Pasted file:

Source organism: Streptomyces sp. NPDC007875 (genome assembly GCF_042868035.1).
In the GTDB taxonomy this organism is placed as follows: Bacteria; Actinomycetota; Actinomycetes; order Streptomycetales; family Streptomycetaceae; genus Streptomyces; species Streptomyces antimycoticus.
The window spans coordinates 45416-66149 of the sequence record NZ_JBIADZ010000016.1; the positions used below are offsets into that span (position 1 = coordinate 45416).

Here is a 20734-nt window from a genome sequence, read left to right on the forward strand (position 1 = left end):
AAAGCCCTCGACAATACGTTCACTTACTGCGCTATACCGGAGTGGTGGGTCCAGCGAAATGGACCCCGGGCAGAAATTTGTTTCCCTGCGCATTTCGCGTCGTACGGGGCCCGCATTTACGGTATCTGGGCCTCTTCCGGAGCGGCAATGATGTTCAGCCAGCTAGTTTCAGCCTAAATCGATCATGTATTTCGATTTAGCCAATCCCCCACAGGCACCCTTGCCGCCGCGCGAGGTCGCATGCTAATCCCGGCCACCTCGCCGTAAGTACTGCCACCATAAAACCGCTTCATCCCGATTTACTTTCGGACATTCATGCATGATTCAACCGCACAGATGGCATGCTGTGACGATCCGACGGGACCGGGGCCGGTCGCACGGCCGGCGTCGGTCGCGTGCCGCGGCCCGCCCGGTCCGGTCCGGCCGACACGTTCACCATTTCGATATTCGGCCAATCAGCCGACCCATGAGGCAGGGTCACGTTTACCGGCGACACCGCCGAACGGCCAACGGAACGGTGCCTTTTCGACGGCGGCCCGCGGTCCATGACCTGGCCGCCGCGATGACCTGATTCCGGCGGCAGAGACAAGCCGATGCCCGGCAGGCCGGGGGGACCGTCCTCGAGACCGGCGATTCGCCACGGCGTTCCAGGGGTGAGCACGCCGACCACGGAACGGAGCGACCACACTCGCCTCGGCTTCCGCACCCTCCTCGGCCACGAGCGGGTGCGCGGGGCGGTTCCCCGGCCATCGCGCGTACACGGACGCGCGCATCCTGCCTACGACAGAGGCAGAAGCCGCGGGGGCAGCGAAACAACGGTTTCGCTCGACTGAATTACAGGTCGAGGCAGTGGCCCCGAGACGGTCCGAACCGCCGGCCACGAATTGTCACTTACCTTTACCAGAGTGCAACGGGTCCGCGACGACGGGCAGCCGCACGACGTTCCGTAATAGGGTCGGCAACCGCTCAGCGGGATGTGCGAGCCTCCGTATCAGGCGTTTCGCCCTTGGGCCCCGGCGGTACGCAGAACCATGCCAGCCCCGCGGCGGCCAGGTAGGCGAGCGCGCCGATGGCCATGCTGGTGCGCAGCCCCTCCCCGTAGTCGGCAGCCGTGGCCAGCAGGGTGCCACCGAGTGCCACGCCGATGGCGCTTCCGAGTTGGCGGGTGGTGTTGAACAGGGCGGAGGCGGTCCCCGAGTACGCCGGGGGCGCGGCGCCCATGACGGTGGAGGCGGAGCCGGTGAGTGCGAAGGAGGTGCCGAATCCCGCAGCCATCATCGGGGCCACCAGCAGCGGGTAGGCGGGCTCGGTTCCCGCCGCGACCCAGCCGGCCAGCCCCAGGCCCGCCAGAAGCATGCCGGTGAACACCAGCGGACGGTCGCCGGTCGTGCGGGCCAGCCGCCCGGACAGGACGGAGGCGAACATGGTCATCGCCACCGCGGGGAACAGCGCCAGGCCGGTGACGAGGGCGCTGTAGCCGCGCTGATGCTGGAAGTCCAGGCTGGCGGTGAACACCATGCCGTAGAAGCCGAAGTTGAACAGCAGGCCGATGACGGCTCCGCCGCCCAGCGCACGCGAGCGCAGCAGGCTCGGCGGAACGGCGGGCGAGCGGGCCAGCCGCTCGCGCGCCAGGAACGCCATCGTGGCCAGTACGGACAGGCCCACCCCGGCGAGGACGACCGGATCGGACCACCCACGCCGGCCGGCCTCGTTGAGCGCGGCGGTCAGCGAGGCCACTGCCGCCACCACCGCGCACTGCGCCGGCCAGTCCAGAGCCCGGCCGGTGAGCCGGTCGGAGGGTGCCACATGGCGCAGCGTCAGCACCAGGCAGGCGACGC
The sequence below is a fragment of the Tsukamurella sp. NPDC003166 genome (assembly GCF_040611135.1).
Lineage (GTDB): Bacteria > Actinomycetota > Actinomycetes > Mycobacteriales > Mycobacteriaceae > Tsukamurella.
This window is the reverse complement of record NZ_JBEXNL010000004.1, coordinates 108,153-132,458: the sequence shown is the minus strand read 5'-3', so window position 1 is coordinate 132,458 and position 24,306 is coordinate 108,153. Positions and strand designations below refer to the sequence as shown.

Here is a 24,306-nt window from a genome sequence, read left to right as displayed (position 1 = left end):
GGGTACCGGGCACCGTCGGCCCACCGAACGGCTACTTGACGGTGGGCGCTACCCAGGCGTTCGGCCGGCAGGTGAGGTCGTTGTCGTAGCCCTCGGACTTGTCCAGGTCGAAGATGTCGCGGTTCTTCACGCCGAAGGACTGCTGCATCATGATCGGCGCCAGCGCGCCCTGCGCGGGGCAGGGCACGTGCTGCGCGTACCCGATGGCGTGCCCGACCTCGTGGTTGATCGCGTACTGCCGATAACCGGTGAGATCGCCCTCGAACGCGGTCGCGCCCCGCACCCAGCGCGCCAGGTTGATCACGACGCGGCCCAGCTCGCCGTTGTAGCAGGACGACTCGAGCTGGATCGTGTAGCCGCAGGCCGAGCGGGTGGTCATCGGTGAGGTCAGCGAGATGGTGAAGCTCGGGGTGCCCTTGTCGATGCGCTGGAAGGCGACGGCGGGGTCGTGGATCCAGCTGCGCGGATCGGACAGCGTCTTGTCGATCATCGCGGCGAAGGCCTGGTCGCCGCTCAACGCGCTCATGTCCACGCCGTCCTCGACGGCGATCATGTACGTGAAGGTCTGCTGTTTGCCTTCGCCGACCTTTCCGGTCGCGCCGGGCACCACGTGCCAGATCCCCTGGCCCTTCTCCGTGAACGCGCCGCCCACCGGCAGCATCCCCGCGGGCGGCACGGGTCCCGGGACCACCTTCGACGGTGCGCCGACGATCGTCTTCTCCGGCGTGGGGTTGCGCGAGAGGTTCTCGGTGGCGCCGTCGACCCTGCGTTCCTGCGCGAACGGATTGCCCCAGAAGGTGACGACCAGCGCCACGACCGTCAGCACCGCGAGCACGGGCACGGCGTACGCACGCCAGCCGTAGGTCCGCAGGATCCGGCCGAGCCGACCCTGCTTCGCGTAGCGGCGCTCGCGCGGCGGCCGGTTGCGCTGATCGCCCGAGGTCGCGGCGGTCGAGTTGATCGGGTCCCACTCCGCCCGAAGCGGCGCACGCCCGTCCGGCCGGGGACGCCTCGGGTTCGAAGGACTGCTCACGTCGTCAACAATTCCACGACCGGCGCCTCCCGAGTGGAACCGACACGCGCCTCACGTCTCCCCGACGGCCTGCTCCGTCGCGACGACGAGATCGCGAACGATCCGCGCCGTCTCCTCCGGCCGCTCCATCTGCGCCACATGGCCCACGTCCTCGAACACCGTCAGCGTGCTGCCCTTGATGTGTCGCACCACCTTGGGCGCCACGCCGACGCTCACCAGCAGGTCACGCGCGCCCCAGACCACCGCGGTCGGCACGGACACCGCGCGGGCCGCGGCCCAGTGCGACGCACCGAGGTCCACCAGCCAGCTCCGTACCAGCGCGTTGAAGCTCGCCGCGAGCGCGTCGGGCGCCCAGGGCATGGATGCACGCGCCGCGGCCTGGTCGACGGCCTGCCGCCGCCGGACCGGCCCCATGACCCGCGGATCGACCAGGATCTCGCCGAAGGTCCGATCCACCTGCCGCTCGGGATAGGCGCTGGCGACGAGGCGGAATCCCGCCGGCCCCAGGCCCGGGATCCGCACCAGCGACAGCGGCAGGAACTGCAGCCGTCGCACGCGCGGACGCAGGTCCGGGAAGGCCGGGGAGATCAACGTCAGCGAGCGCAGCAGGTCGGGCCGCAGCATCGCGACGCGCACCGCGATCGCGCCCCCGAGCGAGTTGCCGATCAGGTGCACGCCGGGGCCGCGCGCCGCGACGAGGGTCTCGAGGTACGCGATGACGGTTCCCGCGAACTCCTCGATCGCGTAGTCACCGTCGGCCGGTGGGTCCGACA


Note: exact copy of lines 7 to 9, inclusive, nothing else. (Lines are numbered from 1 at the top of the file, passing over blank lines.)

Lineage (GTDB): Bacteria > Actinomycetota > Actinomycetes > Mycobacteriales > Mycobacteriaceae > Tsukamurella.
This window is the reverse complement of record NZ_JBEXNL010000004.1, coordinates 108,153-132,458: the sequence shown is the minus strand read 5'-3', so window position 1 is coordinate 132,458 and position 24,306 is coordinate 108,153. Positions and strand designations below refer to the sequence as shown.

Here is a 24,306-nt window from a genome sequence, read left to right as displayed (position 1 = left end):